Before we close this week’s Phish Nets, here’s another lame phish that also contains a spoofed email from address replyonline@itl.apple.com.  “Please update your Online ID as soon as possible – if no action is taken, you will be required to contact SupportTeam to continue using your ID.”  The link “Update ID” points to a website in India… webbazaar.co.in  

Just delete.


4-Phish-update iTunes ID



Your Money: Affordable Oil Change Options, Student Car Insurance, and Compare Low Cost Dental Insurance Plans

Apparently “affordable” and “low cost” are strong trigger prompts to manipulate consumers to click links because we find them frequently in malicious emails such as the emails below.  Like the hidden website described in this week’s Phish Nets column, the first email points to a dot-eu domain named alloilcoupons.eu. The public has no access to any information about this domain other than an email address and the date the website was registered.  By the way, the alloilcoupons.eu domain registration is listed as January 23, about 2 hours after this email was sent.  We interpret that to mean that the registrar EURID.eu may have been delayed posting the scant information provided.  This is likely because the criminals have a small window of time to send out their malicious email before threat detectors around the world blacklist the domain. Why would they send the email before the world’s name servers provided a path to find their website?  By the way, take notice of an address listed at the bottom of the scam for Sweden.  This address and .eu registration is a contrast to the U.S. companies the email claims to offer discounts for.  A final note… the text appearing in the green box at the bottom of the email was copied from an article by Deanna Sclar from Auto Repair for Dummies, 2nd edition and titled “How often you should change your oil.”



Got younger drivers in your household?  This next email looks appealing to those of us paying high insurance premiums for 16 to 22 year olds.  But don’t click that link no matter how much that attractive young lady smiles at you.  A simple WHOIS look up of the domain studentinsure.xyz was registered by an organization called “Free Bird Research” on the same day the email was sent.  The site is being hosted in Galacia, Spain.  Searching for “Free Bird Research” immediately turns up two historical links on VirusTotal.com.  And what of the beautiful young lady who appears in the pitch? Check it out here. She is a model used in a stock photo found on 2 different commercial photo websites.  Just delete.  By the way, can you find which two scams featured in this week’s Top Story are also associated with Free Bird Research?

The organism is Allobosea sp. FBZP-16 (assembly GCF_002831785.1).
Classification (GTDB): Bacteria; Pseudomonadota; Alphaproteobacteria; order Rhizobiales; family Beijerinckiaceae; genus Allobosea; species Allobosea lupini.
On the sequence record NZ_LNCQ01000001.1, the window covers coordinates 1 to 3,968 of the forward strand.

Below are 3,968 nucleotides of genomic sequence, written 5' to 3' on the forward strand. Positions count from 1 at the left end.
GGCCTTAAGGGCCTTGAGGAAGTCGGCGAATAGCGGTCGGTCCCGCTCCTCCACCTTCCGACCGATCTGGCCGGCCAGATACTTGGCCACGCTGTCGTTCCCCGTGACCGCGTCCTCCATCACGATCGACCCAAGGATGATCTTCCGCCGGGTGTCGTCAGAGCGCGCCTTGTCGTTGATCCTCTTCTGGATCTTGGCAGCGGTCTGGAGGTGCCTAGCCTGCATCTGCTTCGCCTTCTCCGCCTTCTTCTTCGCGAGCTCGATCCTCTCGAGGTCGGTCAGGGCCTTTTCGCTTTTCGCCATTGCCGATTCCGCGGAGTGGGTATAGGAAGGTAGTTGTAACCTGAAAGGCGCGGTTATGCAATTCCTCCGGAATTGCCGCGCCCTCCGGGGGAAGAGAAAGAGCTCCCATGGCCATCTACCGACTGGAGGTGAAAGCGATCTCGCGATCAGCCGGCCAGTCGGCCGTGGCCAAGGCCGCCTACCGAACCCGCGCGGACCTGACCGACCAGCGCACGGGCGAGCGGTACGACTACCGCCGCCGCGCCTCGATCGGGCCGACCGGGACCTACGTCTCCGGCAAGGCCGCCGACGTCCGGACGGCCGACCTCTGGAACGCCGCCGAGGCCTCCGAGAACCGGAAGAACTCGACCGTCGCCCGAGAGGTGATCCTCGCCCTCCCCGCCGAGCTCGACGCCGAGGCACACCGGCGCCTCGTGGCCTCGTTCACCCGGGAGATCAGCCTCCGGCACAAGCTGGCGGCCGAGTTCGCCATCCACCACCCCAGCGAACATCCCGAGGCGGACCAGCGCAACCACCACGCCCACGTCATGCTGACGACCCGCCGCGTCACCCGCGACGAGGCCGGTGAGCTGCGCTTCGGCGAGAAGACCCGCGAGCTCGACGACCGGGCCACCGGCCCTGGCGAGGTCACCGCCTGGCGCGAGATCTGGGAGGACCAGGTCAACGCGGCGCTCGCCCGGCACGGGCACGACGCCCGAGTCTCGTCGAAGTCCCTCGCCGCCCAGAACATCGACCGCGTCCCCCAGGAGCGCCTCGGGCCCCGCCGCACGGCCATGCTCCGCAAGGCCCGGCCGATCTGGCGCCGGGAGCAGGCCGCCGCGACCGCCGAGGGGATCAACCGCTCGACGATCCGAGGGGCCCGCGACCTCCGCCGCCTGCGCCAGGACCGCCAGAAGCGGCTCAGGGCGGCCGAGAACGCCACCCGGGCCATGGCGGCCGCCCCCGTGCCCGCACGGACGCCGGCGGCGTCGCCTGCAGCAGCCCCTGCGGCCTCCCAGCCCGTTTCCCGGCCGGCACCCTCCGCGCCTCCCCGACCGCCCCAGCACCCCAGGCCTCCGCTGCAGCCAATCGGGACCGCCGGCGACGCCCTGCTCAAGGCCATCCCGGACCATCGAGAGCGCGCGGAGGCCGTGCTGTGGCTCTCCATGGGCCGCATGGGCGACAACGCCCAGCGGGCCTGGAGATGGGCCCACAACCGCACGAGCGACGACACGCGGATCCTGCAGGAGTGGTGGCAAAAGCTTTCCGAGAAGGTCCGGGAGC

INVESTIGATIVE TIP: Wondering where online photos may have come from or been used? Visit TinEye.com  and upload the photo in question (or part of it) to do a reverse image search.


6-Affordable student car insurance


7-Compare Dental Insurance plans


Dental insurance can be a valuable resource, especially for families, but don’t use this email to locate low cost plans!  As our readers can already guess, the domain eaent.top was registered the same day the scam email was sent.  Like thousands (we are not exaggerating) of emails before this one, the email seems to have been registered by a company called Futurebright Solutions.

We’re reported on this suspicious company before.  Check out the Your Money column in both our December 30  and November 4, 2015 newsletters.







TOP STORY: Still One Criminal gang to Rule Them All

In our Top Story of the newsletter of July 22, 2015 we made the bold claim that a large majority of the scams that target U.S. citizens via email are produced by one or two criminal gangs.  Bread crumbs we’ve followed lead us to suspect these gangs operate out of Russia or Eastern Europe, though we have no proof of this. (Read our article Why It Hurts To Be Right.) How is this possible today? Why can’t ICANN and the Registrars work with International police organizations like Interpol to put a stop to it?  We believe there is actually a financial incentive for both ICANN and the Registrars to make it easier for criminals to operate on a massive scale.  In order for these criminals to perpetrate their fraud they have to buy domain names, hosting services and more.  This means millions of dollars pour into the Registrar’s pockets who, in turn, pay ICANN for the licensing rights to operate.  There is a disincentive to make the Internet safer.  Read our feature article How to Make the Internet Safer For Everyone in which we identify seven critical problems with our current system for Internet governance and five ideas for making the Internet safer for all the world’s netizens to use.


Thousands of the scams we see from the graphic designers of these criminal gangs use the same collection of boilerplate templates such as the Dental and Auto insurance scams featured in this week’s Your Money column and in the next three scams below.